Phase 3 Study Update for AEZS-130 for Diagnosis of Adult Growth Hormone Deficiency

Aeterna Zentaris announced that Phase 3 results for AEZS-130 show that it has promise as a safe and simple oral diagnostic test for adult growth hormone deficiency (AGHD), with accuracy comparable to available testing procedures.

This multicenter open-label study was originally designed as a cross-over trial of AEZS-130 vs growth hormone-releasing hormone (GHRH)+L-Arginine (ARG) in AGHD patients and in controls matched for Body Mass Index (BMI), estrogen status, gender and age. After 43 AGHD patients and 10 controls had been tested, GHRH became unavailable. The study was completed by testing 10 more AGHD patients and 38 controls with AEZS-130 alone. Of the 53 AGHD subjects enrolled, 52 received AEZS-130, and 50 who had confirmed AGHD prior to study entry were included in this analysis, along with 48 controls. Two AGHD subjects could not be matched due to the combination of young age, high BMI and estrogen use. The objective of this clinical trial was to determine the efficacy and safety of AEZS-130 in the diagnosis of AGHD.

Mean peak growth hormone (GH) levels in AGHD patients and controls following AEZS-130 administration were 2.36ng/mL (range 0.03–33) and 17.71ng/mL (range 10.5–94), respectively. The receiver operating characteristic (ROC) plot analysis yielded an optimal GH cut-point of 2.7ng/mL, with 82% sensitivity, 92% specificity and a 13% misclassification rate. Obesity (BMI>30) was present in 58% of cases and controls, and peak GH levels were inversely associated with BMI in controls.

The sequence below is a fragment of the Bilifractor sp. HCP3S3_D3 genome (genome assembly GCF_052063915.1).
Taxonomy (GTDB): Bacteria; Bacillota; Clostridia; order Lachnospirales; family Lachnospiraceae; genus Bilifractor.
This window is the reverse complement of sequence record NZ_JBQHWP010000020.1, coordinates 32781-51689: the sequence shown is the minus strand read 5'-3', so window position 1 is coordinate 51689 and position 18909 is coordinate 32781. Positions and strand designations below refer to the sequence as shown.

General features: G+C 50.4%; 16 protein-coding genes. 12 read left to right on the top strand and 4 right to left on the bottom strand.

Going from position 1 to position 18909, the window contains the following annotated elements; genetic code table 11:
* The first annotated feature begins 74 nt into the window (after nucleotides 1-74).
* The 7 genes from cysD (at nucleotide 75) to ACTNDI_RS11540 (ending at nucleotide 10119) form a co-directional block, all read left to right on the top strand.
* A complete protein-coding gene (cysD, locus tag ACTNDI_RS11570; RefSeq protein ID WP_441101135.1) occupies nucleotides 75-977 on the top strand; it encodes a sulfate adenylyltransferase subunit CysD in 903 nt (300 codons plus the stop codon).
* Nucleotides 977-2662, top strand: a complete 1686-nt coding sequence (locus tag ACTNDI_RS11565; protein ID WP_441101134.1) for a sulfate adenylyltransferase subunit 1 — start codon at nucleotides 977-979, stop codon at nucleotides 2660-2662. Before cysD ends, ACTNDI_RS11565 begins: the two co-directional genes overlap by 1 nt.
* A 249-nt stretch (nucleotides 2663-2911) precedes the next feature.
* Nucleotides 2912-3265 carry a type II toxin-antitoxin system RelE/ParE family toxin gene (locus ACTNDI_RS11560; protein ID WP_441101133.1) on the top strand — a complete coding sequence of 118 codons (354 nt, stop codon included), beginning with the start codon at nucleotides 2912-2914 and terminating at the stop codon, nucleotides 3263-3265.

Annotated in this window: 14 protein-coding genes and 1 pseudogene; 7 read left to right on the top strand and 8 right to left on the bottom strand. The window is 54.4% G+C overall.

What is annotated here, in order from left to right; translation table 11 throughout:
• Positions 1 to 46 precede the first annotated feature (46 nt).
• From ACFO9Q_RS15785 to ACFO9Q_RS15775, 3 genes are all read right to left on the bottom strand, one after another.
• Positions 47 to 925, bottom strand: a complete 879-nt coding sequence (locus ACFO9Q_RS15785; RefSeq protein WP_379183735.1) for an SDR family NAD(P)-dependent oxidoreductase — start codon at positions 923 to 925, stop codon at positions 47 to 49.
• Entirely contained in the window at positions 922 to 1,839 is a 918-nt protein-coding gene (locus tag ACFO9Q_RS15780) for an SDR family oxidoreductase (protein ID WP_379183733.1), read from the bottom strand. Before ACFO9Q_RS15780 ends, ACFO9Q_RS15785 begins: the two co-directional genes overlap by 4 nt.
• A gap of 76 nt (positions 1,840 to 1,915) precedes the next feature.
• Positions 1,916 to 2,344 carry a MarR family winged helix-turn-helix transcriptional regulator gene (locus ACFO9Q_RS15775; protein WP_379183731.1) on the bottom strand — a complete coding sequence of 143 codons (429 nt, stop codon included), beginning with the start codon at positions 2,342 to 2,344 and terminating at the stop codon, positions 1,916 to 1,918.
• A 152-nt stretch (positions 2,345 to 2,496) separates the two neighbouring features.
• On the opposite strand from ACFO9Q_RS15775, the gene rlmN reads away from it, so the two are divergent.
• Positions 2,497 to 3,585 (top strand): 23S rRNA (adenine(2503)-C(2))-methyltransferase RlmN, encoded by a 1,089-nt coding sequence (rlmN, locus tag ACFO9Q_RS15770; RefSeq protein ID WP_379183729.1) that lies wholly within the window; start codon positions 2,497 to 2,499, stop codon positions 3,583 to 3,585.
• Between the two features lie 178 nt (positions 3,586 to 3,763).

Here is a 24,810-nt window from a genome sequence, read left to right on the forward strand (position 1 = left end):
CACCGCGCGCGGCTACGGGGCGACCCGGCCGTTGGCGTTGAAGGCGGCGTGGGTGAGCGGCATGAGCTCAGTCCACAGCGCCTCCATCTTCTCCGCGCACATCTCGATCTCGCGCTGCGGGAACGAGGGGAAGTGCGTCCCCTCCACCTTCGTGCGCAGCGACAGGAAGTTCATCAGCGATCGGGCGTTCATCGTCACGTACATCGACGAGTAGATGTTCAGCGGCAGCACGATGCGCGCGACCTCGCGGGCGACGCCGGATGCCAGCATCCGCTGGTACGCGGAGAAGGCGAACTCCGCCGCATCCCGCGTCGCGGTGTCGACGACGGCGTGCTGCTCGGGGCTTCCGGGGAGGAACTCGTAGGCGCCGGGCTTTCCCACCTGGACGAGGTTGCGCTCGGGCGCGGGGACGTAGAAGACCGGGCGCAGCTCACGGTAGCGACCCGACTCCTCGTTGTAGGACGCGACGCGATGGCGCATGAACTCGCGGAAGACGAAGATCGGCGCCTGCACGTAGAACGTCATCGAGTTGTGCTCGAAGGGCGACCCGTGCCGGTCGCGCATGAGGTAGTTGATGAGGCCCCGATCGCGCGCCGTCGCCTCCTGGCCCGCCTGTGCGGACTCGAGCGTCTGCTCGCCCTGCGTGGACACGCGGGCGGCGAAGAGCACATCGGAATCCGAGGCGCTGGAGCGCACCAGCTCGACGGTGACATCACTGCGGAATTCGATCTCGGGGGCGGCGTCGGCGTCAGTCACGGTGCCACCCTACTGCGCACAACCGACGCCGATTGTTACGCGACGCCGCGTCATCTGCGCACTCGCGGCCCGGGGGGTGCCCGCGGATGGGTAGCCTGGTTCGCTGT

Responses in normal subjects classified as obese, with BMI's above 30, were significantly lower than in leaner subjects. Since GH deficiency can lead to increased body fat, many of the patients also met criteria for obesity, and therefore, a lower peak GH cutoff is more accurate in separating obese normals from obese patients. Based upon these study results, a cut-off of 2.7μg/L was optimal for subjects with a BMI ≥30 and a cutoff of 6.8μg/L for subjects with a BMI of <30.  Age had a much weaker effect on test performance and gender made no difference. Thus GH stimulation with oral AEZS-130 may provide a simple, rapid, safe, and well-tolerated diagnostic test for AGHD, with accuracy comparable to that of the GHRH-ARG test.

AEZS-130 is an orally-active, ghrelin agonist that stimulates the secretion of growth hormone.

For more information call (908) 626-5428 or visit www.aezsinc.com.